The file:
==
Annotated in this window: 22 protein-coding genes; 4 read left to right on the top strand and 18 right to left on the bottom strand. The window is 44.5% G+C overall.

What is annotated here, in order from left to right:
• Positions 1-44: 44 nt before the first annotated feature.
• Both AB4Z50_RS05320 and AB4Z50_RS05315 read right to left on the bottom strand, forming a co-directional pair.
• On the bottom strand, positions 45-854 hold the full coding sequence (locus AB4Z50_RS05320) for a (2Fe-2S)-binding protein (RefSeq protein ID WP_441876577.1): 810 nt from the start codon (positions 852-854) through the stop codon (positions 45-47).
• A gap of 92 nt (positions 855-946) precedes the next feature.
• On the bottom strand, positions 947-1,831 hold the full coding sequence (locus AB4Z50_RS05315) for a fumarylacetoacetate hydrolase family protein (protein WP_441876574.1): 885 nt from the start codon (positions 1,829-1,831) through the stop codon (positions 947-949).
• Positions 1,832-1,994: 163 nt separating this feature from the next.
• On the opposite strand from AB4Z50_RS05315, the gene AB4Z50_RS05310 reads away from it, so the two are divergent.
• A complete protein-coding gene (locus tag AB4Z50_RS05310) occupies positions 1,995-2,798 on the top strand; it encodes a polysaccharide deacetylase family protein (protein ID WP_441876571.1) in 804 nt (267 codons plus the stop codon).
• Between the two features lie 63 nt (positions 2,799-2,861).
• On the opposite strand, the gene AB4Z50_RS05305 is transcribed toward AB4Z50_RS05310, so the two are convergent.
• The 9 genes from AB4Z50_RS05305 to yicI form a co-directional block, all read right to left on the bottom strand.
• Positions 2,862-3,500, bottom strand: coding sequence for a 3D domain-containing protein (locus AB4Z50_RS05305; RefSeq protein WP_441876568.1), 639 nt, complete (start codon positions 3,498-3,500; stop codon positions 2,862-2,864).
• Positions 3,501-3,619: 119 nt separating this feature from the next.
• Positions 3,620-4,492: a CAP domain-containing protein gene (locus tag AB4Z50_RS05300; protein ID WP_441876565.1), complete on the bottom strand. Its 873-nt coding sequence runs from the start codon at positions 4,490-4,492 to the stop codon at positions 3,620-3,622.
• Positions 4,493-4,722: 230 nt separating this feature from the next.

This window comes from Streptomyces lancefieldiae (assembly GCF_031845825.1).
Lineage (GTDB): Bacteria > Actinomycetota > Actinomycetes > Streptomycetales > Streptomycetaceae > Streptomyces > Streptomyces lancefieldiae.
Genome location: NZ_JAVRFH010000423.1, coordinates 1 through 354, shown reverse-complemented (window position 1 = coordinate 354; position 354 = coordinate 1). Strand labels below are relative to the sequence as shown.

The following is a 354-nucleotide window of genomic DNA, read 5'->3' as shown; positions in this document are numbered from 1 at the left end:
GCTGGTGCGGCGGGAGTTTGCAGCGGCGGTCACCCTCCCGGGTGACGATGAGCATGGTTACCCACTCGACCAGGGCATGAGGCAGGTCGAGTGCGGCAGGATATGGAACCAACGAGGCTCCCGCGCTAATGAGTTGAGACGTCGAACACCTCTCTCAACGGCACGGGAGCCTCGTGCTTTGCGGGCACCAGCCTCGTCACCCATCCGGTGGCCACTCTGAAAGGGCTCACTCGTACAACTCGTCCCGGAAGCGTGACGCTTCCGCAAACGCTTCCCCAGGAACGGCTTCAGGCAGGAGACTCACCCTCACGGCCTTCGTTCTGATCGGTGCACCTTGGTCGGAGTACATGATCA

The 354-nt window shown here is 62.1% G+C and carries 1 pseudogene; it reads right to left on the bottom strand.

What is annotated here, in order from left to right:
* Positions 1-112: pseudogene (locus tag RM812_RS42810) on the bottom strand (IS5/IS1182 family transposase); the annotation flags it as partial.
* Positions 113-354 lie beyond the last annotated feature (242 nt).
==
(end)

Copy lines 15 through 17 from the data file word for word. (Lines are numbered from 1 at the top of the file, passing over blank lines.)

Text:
• Positions 3,501-3,619: 119 nt separating this feature from the next.
• Positions 3,620-4,492: a CAP domain-containing protein gene (locus tag AB4Z50_RS05300; protein ID WP_441876565.1), complete on the bottom strand. Its 873-nt coding sequence runs from the start codon at positions 4,490-4,492 to the stop codon at positions 3,620-3,622.
• Positions 4,493-4,722: 230 nt separating this feature from the next.